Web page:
Havel Place Urban Furniture with a Mission

Two chairs next to a table under a tree is an eye-catcher on Maltézské námesti (Malta Square) in the Mala Strana district of Prague. If you look closer you will see that the table is connected directly to the chairs and that the tree grows through the centre of the table. If you look even closer, you will see that the chairs are slightly face each other, but are not opposite each other. This work of art is Havel’s Place and the table and chairs are more than simply pieces of urban furniture; they symbolize Havel’s ever-lasting impact on the world.

Havel’s Place Public Art

Havel’s Place is a public art project consisting of a series of memorial sites dedicated to the last President of Czechoslovakia and the first President of the Czech Republic, Václav Havel. The works of art consist of two garden chairs and a round table, usually with a tree in the middle of the table. On the edge of the table is a quote from Havel ‘truth and love will triumph over lies and hatred’.

Locations of Havel Chair and Table in Prague

In addition to the work of art on the Maltézské námesti, there are five other table and chairs in Prague.

1. In Horní Počernice, a suburb of Prague. Unveiled on 18 May 2017, the 40th anniversary of the premiere of Havel’s play the Beggar’s Opera, Opera Zebracka, satirical adaptation of the well-known eighteenth-century work of the same name by John Gay.
Address, Horni Počernice theater, Votuzska 11, Horni Počernice, Praag

2. In Suchdol at the Česká Zemědĕlska Univerzita (Czech University of Life Sciences) in Kamýcka 129, Praha -Suchdol.

3. In the Sady Husitske Revoluce Park in the Čakovice district

4. On Smetanovo nabrezi with a beautiful view of the Charles Bridge and Prague Castle. The location was chosen because Slavia, Havel’s favorite café, is located on this quay.

5. In the Nove Butovice district on Bucharova Street.

Havel’s Place: a Global Art Project

Havel’s Place Art Project is managed by the Václav Havel Library in Prague. The aim is to create a network in public spaces that can contribute to meetings and dialogue – places for discussions that reflect the ideals and philosophy of Václav Havel.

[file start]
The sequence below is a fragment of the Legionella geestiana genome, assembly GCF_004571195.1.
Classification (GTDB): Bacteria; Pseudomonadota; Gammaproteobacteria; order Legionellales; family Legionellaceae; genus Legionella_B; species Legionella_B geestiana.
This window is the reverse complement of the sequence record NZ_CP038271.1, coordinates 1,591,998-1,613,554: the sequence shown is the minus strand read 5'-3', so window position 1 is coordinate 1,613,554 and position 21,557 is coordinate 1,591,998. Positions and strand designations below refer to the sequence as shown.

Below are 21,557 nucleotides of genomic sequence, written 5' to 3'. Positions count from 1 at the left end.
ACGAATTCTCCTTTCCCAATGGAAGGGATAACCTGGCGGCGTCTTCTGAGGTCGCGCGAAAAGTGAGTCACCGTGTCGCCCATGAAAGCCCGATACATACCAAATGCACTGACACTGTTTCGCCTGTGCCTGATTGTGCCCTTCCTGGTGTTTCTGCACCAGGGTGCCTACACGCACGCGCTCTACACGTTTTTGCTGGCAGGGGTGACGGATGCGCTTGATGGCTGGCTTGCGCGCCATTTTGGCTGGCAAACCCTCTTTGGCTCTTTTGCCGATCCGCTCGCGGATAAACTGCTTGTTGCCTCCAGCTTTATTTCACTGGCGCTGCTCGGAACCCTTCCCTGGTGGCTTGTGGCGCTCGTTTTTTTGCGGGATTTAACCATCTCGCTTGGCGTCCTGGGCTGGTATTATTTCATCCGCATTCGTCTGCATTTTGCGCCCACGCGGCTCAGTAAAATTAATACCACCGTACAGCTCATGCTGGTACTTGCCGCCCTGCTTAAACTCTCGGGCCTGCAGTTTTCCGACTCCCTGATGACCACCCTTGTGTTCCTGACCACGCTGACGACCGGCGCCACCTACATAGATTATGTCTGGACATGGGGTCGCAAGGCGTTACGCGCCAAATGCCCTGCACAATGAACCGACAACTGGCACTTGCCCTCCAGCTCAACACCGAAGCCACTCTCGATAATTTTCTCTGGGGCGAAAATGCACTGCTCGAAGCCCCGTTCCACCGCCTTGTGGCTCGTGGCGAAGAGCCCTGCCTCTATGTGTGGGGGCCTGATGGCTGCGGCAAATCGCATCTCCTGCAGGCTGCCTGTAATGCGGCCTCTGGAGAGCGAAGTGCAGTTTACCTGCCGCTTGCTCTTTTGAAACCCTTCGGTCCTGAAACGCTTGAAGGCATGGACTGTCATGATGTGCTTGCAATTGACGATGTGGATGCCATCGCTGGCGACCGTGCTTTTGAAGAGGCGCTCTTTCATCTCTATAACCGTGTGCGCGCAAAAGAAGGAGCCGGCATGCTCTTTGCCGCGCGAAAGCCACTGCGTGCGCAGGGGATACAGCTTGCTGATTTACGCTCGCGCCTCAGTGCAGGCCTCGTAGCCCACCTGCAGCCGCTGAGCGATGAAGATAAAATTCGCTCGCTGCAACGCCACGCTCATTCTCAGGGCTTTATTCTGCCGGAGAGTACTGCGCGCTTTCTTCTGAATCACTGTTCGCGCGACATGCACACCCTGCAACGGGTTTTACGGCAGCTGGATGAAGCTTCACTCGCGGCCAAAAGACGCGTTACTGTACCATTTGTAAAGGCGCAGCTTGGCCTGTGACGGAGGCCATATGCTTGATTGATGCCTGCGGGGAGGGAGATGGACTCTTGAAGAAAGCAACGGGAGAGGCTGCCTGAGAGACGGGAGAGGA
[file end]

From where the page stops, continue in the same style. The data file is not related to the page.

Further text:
Havel’s Place in Lisbon has been located in the Jardim do Príncipe Real park since 22 June 2022.

Havel’s Place in The Hague at Lange Voorhout opposite Theater Diligentia since 9 November 2014.

Tribute to a Visionary Leader

 

Shortly after President Václav Havel’s death in 2011, the Czech ambassador to the US, Petr Gandalovič, came up with the idea of creating works of art in memory of Václav Havel. He approached Bořek Šípek, former chief architect of Prague Castle and a good friend of Havel’s. The aim was to create places in public spaces where people could meet, discuss and reflect.

The first table and chair was installed in Washington in 2013. Today, there are 49 of these meeting places, 30 of which are in the Czech Republic and 19 in the following cities: Paris, Hiroshima, Athens, Brussels, Lima, Bratislava, Milan, Geneva, Košice, Ljubljana, Lisbon, Tel Aviv, Portland, Oxford, The Hague, Venice, Barcelona, Dublin and Washington.

Havel’s Place: tables made to measure

The bespoke table will be replaced when the tree is outgrowing the opening in which it is placed.

Who was Vaclav Havel?

Vaclav Havel (1936-2011) was an influential Czech dissident, playwright and the last president of Czechoslovakia and the first president of the Czech Republic. He played a leading role in overthrowing the communist regime in Czechoslovakia during the Velvet Revolution of 1989.

As a writer, Havel was known for his satirical and critical plays, such as ‘The Garden Party’ Zahradní slavnost, (1963) and ‘The Memorandum’ Vyrozumění, (1965), which often ridiculed political systems. His involvement in dissident activities led to imprisonment, but his determination to promote freedom and democracy made him a symbol of resistance.

After the Velvet Revolution, Havel was elected president, where he committed himself to human rights and democratic values. However, his presidency faced challenges, including the 1993 partition of Czechoslovakia into the Czech Republic and Slovakia.

Havel’s legacy extends far beyond his political career; he was an intellectual and a proponent of moral responsibility. His life and work remind us that individuals, even in the most difficult circumstances, can make a difference in the fight for freedom and justice.

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photos Marianne Crone

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